Live from Amherst Middle School
A pupil-managed television production, "Tech TV Morning Show," uses technology not found in any school in the world.
Over the past three years, technology teacher Robert Zdrojewski designed and built the TV studio, now used for seventh- and eighth-grade video projects, as well as the TV morning show.
Zdrojewski said he conceived the idea of turning his office into a TV studio but the image grew from there, and he received permission from the district to expand into a storage room.
The custom-built studio is split into two rooms. There is the control room, where crew members run the show, with equipment to monitor sound, teleprompting, lights and the technical aspects of the production.
The other room, the recording studio, is where the newscaster and on-camera talent are. It is a sound-resistant room with double steel stud, insulated walls for acoustics. The blue and green walls allow for broadcasting of images of set designs. Also in the recording studio are televisions for teleprompting.
"We can proudly say we do have the only teacher-built and designed school TV studio like this in the world," Zdrojewski said.
The video software is from Serious Magic and called Visual Communicator (Serious Magic was recently purchased by Adobe). Through the software, the morning show is not only broadcast throughout the middle school but also Amherst High School, Smallwood and Windermere. The show is also streamlined on the Internet at www. amherstschools. org/ webpages/ ATechTV/ video2. cfm.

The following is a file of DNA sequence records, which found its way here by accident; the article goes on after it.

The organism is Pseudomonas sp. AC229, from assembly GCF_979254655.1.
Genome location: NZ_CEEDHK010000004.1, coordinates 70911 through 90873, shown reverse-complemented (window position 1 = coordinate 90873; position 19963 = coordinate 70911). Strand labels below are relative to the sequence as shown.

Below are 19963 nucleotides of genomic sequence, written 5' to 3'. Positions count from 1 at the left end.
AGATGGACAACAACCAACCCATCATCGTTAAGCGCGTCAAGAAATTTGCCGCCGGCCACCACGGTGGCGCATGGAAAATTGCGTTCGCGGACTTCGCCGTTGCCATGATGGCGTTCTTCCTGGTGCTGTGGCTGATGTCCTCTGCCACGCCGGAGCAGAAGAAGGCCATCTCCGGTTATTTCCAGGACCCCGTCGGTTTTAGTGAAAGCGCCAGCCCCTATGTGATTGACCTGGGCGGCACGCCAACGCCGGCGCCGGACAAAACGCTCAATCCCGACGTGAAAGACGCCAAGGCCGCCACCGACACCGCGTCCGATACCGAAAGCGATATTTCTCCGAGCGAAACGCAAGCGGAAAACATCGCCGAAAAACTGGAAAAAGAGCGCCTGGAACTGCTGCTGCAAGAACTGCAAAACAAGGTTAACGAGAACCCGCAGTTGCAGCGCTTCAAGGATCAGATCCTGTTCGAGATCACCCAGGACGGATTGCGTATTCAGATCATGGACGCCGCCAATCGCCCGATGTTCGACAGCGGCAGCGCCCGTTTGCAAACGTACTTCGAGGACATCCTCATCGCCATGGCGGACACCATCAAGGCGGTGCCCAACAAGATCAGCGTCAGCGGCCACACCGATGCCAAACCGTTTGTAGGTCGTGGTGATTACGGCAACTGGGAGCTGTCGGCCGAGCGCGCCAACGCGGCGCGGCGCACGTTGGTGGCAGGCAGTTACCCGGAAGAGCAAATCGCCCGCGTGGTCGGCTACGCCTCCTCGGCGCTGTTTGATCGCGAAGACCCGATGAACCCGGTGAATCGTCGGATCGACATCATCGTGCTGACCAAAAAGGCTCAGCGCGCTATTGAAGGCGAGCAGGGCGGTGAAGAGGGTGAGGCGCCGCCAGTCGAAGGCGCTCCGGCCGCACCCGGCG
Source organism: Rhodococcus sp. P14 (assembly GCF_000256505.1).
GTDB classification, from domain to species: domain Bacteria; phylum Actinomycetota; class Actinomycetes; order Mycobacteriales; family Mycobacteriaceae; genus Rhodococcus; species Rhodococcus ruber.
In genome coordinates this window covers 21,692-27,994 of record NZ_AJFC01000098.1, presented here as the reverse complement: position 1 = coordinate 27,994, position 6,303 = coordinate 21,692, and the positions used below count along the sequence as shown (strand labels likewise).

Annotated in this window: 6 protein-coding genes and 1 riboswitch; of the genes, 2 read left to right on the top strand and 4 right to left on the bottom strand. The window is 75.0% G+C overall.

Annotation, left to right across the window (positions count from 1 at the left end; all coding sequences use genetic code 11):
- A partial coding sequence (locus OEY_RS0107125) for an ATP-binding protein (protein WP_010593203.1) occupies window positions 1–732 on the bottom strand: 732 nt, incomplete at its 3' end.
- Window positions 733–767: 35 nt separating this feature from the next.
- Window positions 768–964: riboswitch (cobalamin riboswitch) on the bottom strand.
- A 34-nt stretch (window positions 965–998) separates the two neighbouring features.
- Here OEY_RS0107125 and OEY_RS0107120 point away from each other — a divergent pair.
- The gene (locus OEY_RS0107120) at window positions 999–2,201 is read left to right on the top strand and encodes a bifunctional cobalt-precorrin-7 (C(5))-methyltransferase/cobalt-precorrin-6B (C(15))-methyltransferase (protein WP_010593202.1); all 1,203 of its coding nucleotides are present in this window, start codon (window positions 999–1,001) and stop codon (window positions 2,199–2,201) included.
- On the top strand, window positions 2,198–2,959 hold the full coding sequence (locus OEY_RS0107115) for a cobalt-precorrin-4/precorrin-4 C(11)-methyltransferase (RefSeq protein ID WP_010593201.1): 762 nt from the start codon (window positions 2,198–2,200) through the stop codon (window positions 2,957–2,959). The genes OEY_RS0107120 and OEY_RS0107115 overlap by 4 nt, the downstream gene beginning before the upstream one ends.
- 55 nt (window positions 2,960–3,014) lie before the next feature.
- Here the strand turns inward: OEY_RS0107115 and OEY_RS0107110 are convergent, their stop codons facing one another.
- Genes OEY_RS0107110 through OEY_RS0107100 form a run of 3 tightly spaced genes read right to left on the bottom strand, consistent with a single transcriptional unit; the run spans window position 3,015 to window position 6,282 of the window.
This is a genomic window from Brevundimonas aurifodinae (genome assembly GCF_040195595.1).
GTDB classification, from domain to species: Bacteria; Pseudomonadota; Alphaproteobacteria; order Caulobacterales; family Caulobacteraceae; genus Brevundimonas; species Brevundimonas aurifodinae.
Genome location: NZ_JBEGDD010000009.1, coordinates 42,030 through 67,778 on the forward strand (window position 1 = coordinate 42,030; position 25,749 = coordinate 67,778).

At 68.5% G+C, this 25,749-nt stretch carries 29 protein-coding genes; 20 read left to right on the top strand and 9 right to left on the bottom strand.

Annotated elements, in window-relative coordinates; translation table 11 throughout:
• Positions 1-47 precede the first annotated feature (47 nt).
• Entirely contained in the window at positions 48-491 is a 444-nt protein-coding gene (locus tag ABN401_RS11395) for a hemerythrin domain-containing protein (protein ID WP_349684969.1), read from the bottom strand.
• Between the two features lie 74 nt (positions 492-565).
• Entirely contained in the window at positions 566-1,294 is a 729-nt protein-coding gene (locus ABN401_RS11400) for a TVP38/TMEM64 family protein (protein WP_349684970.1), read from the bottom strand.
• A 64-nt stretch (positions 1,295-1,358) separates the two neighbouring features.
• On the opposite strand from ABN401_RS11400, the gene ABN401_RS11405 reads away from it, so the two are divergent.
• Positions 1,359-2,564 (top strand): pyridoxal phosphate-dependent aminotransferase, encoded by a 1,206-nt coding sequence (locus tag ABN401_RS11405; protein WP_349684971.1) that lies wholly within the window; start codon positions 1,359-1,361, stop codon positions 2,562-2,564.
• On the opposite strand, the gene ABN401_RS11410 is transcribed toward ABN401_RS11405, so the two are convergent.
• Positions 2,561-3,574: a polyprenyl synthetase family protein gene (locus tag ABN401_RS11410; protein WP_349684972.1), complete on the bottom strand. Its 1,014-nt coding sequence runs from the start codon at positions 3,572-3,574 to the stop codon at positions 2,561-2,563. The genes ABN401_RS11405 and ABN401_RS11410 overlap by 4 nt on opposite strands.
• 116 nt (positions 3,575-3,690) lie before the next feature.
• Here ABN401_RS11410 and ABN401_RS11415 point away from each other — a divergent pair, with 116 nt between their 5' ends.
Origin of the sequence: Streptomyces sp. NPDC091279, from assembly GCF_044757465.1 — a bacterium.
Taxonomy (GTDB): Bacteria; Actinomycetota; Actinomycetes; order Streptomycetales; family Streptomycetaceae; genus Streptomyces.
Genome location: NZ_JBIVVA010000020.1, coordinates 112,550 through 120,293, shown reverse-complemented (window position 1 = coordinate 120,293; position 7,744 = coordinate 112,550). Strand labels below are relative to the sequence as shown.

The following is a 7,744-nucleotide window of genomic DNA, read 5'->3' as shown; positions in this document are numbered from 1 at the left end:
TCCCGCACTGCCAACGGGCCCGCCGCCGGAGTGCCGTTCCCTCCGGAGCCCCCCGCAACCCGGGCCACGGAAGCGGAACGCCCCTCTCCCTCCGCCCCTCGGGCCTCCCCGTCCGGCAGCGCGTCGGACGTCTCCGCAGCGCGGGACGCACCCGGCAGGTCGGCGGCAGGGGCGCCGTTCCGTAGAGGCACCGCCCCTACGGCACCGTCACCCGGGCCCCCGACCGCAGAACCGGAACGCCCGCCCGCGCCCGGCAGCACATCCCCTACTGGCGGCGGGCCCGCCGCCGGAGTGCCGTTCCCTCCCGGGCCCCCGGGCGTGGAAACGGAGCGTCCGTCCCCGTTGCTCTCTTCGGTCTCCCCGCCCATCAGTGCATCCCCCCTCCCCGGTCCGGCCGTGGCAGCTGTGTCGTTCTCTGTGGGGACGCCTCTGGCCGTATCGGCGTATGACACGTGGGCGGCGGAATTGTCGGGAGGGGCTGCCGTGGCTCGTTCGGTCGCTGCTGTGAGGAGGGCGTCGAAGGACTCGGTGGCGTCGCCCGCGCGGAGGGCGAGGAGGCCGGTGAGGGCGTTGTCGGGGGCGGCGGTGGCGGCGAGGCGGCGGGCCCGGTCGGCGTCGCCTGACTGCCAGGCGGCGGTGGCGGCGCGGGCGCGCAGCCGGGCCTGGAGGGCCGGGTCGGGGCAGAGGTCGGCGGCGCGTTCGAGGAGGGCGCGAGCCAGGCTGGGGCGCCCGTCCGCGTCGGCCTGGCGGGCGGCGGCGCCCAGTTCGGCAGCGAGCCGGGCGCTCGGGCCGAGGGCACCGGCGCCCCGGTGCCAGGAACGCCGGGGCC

The TV studio operates on $70,000 worth of software that was donated at no cost to the district. Zdrojewski also was awarded a $2,500 grant from Best Buy, which he used to purchase the DVD burner, flat-panel monitors and other hardware.
In his sixth year of teaching, Zdrojewski said the idea for the studio started out in one 10-foot by 12-foot room, which had been his office. He continued to dream, adding the storage area, and the two rooms are now 12 feet by 14 foot and 18 feet by 20 feet.
He estimates that he put in 1,000 hours of labor on weekends, evenings and school breaks - all which were voluntary.
Through his hands-on work, and relationships with Serious Magic, he created a TV studio that has been featured by the company on its Web site. The attention has led to Zdrojewski being contacted by teachers from as far away as England.
"We became a showcase school for the company. Schools across the world want to know how to get what we have," he said.
Zdrojewski added that he tells schools looking to build a TV studio how to get started and that it doesn't take much.
While seventh- and eighth-graders create a video project in the studio as their curriculum, the morning show is all voluntary.
Sixth-, seventh- and eighth-graders can be involved in many ways, from producer to newscaster and audio technician to director. They report to the TV studio in the morning, set the announcements into the computer for the teleprompter and run the show a few times before going live at 8:52 a.m.
In addition to the live segment, pupils' video messages are also featured in the show.
Pupils are trained to slow the teleprompter when the newscaster gets behind and to switch cameras when it is time for the late-breaking announcements.
Zdrojewski said the school has been doing a morning announcement show, and the "Tech TV Morning Show" is the evolution of that.
"It truly was a labor of love, and as the classroom teacher working daily in the studio, I now get the reward of seeing kids experience something that no other school currently offers," Zdrojewski said.